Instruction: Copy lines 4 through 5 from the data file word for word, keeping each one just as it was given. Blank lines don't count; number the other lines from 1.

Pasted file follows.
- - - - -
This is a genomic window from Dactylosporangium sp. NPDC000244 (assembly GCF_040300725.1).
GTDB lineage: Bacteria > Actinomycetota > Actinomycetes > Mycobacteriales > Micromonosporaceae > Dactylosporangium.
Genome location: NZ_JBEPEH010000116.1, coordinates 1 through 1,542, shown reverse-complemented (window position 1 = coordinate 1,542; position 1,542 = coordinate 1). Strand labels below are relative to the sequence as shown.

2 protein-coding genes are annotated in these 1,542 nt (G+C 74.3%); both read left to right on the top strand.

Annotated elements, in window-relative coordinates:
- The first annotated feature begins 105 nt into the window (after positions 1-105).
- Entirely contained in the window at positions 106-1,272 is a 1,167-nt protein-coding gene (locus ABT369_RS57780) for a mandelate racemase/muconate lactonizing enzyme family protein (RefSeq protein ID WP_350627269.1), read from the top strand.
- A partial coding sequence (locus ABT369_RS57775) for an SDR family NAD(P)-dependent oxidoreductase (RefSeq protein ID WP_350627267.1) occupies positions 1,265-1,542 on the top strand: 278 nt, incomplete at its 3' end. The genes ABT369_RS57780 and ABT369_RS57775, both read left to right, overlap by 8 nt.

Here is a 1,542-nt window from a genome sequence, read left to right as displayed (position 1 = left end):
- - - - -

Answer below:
2 protein-coding genes are annotated in these 1,542 nt (G+C 74.3%); both read left to right on the top strand.

Annotated elements, in window-relative coordinates: